Breaking Through FDA’s New “Accelerated” Pathway

Industry specialist speaks about maneuvering through FDA's accelerated pathway.

For years, FDA’s Center for Device and Radiological Health (CDRH) has been criticized for stalling innovation due to long review times. In 2011, CDRH proposed the Innovation Pathway, a priority review program to help breakthrough medical devices reach patients in a timely manner by improving collaboration between FDA and manufacturers and shorten the time and reduce the costs from concept to commercialization for innovative medical devices.

CDRH implemented a formal Priority Review Program (PRP) in 2013. The purpose of the PRP was to establish statutory criteria for granting expedited review to premarket submissions and to outline standard procedures to achieve an efficient expedited review process. Granting priority review status meant that eligible marketing applications were placed at the beginning of the review queue and received additional review resources, as needed.

In April 2015, FDA implemented the Expedited Access Pathway (EAP) program. EAP was a voluntary program based in part on CDRH’s experiences with the Innovation Pathway and FDA’s experience with programs intended to accelerate the review process for drug products that address unmet medical needs in the treatment of serious or life-threatening conditions. Applications eligible for the EAP program were limited to IDE, PMA and De Novo requests.Both the PRP and EAP programs have now been superseded by the Breakthrough Devices Program (BDP) which was created in response to the 21st Century Cures Act (Cures Act), enacted in December 2016. The Cures Act codified into law the definition and provisions for review of breakthrough devices.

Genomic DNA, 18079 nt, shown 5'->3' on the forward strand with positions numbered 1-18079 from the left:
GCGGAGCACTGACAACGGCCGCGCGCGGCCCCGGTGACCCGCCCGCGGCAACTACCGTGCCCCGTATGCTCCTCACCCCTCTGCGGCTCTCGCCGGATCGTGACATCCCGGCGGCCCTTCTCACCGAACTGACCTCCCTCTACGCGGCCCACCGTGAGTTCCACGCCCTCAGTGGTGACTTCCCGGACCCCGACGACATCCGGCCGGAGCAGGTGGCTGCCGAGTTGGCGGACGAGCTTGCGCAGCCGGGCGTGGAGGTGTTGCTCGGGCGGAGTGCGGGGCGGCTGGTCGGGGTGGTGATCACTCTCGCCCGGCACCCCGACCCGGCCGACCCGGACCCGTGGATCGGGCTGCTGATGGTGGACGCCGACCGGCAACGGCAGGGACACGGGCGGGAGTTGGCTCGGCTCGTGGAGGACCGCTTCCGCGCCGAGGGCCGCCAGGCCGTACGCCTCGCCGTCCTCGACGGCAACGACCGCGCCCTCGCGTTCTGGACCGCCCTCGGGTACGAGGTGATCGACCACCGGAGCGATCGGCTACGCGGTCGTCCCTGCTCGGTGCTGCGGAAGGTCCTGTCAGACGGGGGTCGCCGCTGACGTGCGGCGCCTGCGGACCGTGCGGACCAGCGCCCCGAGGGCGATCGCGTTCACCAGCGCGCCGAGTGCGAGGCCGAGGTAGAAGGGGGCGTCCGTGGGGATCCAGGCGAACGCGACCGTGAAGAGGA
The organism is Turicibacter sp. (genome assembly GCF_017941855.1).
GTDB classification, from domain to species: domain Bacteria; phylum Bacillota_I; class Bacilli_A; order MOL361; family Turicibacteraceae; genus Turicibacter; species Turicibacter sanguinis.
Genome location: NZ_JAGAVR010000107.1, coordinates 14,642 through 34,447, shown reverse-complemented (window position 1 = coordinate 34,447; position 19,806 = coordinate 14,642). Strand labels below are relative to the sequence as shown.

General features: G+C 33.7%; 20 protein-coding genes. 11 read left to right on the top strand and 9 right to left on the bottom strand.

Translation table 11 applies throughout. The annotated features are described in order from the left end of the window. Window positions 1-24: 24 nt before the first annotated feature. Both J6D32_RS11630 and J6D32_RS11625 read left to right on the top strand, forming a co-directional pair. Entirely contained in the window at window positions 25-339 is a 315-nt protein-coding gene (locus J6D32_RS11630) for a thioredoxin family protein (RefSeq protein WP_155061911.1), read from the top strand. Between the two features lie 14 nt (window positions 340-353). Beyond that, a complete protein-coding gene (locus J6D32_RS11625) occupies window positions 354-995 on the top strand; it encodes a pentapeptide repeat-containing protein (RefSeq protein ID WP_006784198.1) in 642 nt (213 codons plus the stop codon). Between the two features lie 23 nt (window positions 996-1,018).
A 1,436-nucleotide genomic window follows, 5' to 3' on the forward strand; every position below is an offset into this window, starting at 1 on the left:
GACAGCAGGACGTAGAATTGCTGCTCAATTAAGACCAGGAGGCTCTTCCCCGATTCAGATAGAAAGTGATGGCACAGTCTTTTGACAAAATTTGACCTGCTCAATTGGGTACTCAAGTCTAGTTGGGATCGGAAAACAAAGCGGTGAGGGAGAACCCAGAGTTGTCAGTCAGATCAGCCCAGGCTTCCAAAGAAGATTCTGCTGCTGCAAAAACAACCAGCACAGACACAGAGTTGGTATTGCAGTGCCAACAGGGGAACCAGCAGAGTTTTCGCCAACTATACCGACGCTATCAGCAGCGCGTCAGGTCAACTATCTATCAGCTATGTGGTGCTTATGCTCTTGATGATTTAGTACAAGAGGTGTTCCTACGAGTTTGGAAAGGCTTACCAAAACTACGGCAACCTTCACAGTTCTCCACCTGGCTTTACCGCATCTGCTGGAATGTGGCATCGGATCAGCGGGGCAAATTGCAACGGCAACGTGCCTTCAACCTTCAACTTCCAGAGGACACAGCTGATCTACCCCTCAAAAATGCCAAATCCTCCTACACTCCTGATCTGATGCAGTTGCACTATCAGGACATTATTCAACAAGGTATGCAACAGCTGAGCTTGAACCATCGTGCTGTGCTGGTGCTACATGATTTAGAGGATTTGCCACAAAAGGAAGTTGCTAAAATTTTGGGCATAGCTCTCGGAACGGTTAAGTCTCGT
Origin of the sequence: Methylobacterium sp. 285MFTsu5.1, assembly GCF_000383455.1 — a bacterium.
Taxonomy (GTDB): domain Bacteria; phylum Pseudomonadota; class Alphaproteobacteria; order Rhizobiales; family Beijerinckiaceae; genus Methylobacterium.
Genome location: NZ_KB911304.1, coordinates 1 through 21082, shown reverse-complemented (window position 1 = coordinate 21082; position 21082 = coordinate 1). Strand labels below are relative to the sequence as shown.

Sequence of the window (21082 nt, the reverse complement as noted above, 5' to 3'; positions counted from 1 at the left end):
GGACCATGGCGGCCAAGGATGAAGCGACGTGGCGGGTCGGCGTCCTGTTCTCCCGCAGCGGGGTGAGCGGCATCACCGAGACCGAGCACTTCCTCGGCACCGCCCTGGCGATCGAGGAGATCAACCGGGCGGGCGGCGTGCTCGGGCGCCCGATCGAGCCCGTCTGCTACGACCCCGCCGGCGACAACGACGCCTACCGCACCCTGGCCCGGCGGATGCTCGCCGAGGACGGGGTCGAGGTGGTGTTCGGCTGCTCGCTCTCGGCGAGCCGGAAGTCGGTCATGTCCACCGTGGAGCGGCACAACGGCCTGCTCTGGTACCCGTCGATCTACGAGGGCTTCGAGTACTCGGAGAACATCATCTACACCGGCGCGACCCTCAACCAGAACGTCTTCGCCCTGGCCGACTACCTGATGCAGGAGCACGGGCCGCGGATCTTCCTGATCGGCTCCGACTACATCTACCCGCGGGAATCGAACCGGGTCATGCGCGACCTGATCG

As with the PRP and EAP program, the BDP is intended to allow patients more timely access to devices and breakthrough technologies that provide for more effective treatment or diagnosis for life-threatening or irreversibly debilitating diseases, and for which no legally marketed option exists, offers significant advantages over existing alternatives, or the availability of which is in the best interest of the patient.

A comparison of the three programs, presented in Table 1, shows their evolution.

 Vision: Discussion and Collaboration

The BDP is consistent in vision to the EAP program but has been modified based upon the applicable provisions of the Cures Act. Devices granted designation under the EAP program have been automatically incorporated in the BDP. FDA is currently addressing public comments on a draft guidance that was proposed last year[1]. Regardless, the provisions of the BDP are already effective per the Cures Act.

Unlike the EAP, which only allowed IDE, PMA and De Novo applications, the BDP also applies to Q-submissions (Q-Sub), Investigational Device Exemptions (IDE) and 510(k) premarket notifications. Furthermore, combination products under the device pathway are also eligible for BDP.